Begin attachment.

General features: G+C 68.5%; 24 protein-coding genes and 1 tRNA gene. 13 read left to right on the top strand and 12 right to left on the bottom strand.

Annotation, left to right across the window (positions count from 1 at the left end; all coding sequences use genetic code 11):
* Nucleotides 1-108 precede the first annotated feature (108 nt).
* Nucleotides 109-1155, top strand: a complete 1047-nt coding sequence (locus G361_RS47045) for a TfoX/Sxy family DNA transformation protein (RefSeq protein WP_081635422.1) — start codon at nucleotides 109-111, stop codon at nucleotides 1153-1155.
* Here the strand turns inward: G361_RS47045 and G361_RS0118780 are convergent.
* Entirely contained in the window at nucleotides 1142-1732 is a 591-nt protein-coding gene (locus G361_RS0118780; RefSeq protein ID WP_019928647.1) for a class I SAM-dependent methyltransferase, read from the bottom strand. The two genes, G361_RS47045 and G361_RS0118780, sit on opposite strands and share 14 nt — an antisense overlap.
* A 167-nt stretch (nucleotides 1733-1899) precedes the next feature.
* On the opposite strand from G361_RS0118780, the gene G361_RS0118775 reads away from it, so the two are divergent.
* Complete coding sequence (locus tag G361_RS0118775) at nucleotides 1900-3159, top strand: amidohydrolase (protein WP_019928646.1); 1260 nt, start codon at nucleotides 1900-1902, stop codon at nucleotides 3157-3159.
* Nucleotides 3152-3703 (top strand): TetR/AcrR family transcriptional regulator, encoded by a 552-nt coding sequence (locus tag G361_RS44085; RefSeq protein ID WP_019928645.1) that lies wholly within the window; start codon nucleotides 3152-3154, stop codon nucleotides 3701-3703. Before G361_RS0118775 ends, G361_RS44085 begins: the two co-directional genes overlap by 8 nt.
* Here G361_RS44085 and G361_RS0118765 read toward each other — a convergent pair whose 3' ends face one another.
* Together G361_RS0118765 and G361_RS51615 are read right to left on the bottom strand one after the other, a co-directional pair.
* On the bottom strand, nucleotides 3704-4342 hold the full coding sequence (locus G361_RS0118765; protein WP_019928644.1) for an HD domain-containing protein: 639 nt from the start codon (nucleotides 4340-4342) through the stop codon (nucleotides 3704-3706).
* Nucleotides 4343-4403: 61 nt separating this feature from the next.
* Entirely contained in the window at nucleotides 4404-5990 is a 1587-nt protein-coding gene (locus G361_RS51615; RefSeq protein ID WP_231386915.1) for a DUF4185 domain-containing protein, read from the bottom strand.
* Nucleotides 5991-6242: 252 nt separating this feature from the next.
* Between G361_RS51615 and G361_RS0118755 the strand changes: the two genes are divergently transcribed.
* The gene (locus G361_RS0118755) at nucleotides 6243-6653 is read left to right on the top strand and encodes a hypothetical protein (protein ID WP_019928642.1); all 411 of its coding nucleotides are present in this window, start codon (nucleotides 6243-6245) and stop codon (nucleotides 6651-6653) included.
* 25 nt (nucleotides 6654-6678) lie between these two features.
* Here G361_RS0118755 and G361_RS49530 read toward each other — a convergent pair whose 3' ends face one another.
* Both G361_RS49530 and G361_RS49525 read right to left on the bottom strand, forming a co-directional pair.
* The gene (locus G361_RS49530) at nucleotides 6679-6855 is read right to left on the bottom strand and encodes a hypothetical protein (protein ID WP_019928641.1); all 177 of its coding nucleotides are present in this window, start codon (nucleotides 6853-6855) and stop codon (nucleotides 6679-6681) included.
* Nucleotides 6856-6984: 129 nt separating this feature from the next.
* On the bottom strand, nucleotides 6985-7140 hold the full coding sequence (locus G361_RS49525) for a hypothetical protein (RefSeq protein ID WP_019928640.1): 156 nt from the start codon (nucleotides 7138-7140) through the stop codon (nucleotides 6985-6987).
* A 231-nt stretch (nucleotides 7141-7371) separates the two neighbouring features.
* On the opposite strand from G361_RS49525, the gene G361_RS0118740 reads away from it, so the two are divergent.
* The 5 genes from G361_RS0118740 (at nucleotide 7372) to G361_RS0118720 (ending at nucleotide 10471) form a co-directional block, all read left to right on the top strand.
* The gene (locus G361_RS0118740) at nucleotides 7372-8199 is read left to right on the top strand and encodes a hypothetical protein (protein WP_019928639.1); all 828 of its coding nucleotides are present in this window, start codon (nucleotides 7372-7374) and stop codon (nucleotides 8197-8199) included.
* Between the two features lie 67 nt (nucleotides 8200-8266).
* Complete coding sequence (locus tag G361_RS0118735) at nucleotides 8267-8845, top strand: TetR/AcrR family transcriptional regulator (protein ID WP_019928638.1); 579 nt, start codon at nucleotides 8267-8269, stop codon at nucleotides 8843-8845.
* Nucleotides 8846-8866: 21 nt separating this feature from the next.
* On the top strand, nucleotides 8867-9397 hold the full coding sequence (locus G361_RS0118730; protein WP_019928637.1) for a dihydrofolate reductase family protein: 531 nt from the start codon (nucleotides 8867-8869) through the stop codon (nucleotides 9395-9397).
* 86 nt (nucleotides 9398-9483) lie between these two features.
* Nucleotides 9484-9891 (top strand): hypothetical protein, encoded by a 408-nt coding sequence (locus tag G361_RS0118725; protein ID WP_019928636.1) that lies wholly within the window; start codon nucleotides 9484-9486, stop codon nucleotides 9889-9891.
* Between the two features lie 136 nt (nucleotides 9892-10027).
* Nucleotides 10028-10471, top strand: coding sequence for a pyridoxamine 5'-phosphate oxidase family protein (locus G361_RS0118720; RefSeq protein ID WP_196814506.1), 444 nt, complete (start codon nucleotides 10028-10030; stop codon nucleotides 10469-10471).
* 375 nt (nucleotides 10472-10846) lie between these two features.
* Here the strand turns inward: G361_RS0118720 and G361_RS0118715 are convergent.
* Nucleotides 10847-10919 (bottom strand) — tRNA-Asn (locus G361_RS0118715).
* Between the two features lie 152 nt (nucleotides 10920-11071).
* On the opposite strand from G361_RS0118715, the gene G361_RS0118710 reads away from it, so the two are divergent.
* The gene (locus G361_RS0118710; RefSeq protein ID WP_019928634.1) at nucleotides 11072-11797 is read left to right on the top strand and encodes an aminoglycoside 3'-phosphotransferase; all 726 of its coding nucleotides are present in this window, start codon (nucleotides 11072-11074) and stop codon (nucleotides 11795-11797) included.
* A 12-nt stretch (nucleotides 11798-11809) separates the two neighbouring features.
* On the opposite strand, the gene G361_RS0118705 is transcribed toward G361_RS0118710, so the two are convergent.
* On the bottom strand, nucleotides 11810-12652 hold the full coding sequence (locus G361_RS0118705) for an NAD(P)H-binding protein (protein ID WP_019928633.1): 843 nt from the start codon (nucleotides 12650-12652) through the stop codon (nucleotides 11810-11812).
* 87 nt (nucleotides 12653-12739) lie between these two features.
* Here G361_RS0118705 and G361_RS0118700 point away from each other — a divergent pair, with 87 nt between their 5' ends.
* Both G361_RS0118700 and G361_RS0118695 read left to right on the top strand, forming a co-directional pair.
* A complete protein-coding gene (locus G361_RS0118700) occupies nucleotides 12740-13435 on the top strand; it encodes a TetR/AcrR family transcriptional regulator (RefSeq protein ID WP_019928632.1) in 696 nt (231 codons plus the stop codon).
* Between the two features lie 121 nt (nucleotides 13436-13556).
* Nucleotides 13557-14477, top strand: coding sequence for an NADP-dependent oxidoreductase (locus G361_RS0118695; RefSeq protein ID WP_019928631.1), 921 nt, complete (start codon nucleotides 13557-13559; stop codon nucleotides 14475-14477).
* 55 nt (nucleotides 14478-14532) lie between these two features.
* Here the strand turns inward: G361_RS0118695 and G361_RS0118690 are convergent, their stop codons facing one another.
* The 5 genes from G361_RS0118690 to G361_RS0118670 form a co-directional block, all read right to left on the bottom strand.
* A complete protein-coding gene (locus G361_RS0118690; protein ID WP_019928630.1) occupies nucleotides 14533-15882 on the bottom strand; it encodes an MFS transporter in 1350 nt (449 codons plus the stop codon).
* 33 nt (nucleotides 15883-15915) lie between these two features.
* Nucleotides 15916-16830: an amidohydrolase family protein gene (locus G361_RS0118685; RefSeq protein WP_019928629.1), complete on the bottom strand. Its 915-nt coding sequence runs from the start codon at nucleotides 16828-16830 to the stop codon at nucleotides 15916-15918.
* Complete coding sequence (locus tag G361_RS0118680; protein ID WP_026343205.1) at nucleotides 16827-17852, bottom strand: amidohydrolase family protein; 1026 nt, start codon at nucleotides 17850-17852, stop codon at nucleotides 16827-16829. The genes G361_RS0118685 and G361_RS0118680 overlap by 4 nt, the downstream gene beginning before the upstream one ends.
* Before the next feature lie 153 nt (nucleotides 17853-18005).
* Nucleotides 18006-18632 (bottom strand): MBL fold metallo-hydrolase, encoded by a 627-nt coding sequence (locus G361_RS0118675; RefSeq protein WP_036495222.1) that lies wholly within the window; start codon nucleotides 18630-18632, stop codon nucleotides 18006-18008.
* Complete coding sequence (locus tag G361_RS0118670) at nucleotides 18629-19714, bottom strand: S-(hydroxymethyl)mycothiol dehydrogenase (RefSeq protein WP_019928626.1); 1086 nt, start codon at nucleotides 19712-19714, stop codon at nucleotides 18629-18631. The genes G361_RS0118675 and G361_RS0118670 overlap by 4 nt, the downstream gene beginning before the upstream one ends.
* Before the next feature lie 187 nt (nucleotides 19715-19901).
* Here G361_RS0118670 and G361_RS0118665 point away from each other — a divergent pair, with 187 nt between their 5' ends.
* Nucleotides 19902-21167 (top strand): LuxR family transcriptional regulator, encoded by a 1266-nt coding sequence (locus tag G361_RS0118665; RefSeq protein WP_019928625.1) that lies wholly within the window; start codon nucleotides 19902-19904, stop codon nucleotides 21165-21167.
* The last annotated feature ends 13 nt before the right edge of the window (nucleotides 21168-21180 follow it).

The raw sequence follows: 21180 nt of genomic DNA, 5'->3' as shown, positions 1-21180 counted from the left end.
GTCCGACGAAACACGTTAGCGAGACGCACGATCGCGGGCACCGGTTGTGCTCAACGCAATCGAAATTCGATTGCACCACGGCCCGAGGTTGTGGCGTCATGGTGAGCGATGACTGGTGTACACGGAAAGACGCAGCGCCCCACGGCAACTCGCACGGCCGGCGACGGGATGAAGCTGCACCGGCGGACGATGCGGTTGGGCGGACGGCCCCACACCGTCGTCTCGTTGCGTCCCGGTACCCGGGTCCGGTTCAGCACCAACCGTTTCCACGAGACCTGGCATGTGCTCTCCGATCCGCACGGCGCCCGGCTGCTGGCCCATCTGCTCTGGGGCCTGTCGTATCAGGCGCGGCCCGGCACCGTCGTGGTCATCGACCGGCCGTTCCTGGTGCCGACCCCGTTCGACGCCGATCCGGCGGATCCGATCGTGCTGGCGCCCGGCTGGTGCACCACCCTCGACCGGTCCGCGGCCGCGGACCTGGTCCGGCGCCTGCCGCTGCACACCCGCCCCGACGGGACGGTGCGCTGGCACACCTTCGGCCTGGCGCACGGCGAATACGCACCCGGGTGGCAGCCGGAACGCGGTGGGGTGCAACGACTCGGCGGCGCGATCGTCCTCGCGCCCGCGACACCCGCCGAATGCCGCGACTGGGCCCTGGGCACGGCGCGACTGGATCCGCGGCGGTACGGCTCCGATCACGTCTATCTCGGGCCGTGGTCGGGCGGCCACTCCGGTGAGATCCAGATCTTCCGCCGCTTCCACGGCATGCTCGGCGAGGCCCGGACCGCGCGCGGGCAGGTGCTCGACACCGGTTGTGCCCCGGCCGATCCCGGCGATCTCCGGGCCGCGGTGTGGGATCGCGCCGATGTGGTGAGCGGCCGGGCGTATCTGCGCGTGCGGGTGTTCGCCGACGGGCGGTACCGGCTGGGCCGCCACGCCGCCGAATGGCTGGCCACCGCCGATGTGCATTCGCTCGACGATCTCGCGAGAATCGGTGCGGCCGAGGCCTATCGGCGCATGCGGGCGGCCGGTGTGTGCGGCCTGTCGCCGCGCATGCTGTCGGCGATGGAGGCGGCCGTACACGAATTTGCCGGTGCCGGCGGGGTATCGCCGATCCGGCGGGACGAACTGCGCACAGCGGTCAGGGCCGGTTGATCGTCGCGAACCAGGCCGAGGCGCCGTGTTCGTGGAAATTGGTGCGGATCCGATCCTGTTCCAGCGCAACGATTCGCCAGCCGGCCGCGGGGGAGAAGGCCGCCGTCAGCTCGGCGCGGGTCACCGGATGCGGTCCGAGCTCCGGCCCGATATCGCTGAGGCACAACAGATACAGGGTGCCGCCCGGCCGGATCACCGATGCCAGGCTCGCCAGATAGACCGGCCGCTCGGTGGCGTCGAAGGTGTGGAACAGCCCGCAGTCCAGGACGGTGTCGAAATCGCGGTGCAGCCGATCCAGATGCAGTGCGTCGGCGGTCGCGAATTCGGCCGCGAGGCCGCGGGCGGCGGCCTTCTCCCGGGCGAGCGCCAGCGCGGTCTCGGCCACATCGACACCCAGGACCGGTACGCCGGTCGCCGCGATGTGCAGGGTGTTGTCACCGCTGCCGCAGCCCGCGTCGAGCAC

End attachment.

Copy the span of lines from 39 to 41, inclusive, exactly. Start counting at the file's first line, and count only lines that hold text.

* Nucleotides 10847-10919 (bottom strand) — tRNA-Asn (locus G361_RS0118715).
* Between the two features lie 152 nt (nucleotides 10920-11071).
* On the opposite strand from G361_RS0118715, the gene G361_RS0118710 reads away from it, so the two are divergent.